In spite of several large scale initiatives, quality of functioning of schools has remained far from satisfactory. Studies on the subject have highlighted the need for a more direct action to be initiated at the school level in a need based manner. Keeping this in view, efforts will be made to strengthen the internal management of schools; and to improve the quality of teaching-learning processes. The focus will be on streamlining the regular management practices within the school giving a direction to school development processes through ‘institutional planning and monitoring mechanisms.’ This is to be coupled with adequate locally based support services in pedagogic as well as planning and management dimensions. Towards this end, the programme already initiated to give localised support to teacher and head teachers through block resources centres and cluster resource centres will be further strengthened.

Decentralized Planning and Management

The National Policy on Education 1986 had proposed decentralization as a fundamental requirement for improving the efficiency of the educational planning and management system and creating a meaningful framework for accountability. Several state governments have already initiated the process of decentralization of the primary education management framework. New legislation has been adopted to provide for the changed framework to operate effectively. Some states have also gone for much closer collaboration and involvement of the community in decentralizing the system of education management. On the whole, this has not been an easy task with deeply entrenched centralized mechanisms. The country will continue to work towards the goal of decentralization by initiating processes of community involvement and gradually shifting the locus of decision making from state to district level and downwards through panchayati raj bodies.

This shift in planning and management strategy will also require a vast effort to train and continually give support to educational bodies constituted under the urban local governments and panchayati raj institutions. Efforts will be made to reorient the programmes of various resource institutions at national and state levels to meet this requirement. Towards this end, the local level institutions in the education and allied sectors will be strengthened adequately. Besides, it is envisaged that distance education mechanisms will play a significant role in the task of building capacities among personnel working at local levels. The distance education programmes already launched for inservice education of teachers will be strengthened to play this enhanced role.

Pursuing the goal of decentralization along with the principle of partnership between the centre and the states demands careful orchestration of the policies and programmes particularly in the area of elementary education. As envisaged by the National Policy on Education and reiterated by several bodies subsequently, the national government will continue to play a major role both for coordination and capacity building. It will continue to monitor the progress of reaching national goals in the field of elementary education.

District as the Unit of Planning

Traditionally, planning for development of education has been done at the state government level. The National Literacy Mission changed this trend and adopted district level campaign mode. All assessment for action was done from within the district. Following this, planning for primary education particularly under the DPEP has been firmly anchored at the district level. It is recognised that planning at the district level has several advantages: (a) It helps in making the plan strategies and approaches more locally relevant; (b) It promotes participation of local people in planning process and therefore develop better commitment and accountability for its effective implementation; and (c) It helps in addressing the issues of inter district disparities within the state more effectively. Keeping these factors in view, the country proposes adopt an integrated approach for planning at the district level for development of elementary education. This approach it is envisaged will help identify districts needing more attention and varied types of inputs, thereby tackling the question of equity in an appropriate manner. Movement towards planning at block and cluster and village levels in partnership with NGOs will be encouraged and supported.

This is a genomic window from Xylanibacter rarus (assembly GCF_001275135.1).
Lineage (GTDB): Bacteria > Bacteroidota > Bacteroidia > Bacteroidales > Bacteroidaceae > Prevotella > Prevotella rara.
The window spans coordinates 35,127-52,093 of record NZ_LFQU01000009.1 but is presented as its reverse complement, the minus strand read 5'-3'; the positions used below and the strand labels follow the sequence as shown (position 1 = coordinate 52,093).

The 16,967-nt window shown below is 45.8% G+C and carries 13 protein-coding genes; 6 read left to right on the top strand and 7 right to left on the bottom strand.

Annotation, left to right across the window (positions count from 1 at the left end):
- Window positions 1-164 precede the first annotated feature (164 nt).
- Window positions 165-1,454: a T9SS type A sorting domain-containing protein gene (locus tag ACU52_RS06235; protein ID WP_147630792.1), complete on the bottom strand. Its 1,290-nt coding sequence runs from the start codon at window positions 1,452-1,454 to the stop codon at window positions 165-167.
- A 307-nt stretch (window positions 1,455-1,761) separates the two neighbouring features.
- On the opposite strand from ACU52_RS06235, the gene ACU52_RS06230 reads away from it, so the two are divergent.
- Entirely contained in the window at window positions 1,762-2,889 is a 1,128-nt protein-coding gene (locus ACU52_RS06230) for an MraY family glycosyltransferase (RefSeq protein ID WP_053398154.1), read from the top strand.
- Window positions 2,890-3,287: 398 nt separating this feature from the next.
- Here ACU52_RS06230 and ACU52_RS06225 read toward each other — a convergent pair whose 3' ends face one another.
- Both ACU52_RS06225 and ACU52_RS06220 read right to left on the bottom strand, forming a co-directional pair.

Early Childhood Care and Education (ECCE)

It is now globally recognized that systematic provision of ECCE helps in the development of children in a variety of ways such as group socialization, inculcation of health habits, stimulation of creative learning process and enhanced scope for overall personality development. In the poorer sections of the society, ECCE is essential for countering the physical, intellectual, and emotional deprivation of the child. ECCE is also a support for universalisation of elementary education and it also indirectly influences enrollment and retention of girls in primary schools by providing substitute care facilities for younger siblings.

At present, Integrated Child Development Services (ICDS) is the most widespread ECCE provision. Besides, there are preschools, balwadis and so on under the Central Social Welfare Board, in addition to some state government schemes and private efforts. Efforts have to be made to achieve greater convergence of ECCE programmes implemented by various government departments as well as voluntary agencies by involving urban local bodies and gram panchayats. Further, ECCE will be promoted as a holistic input for fostering health, psycho-social, nutritional and educational development of the child.

Promotion of Alternative Delivery Systems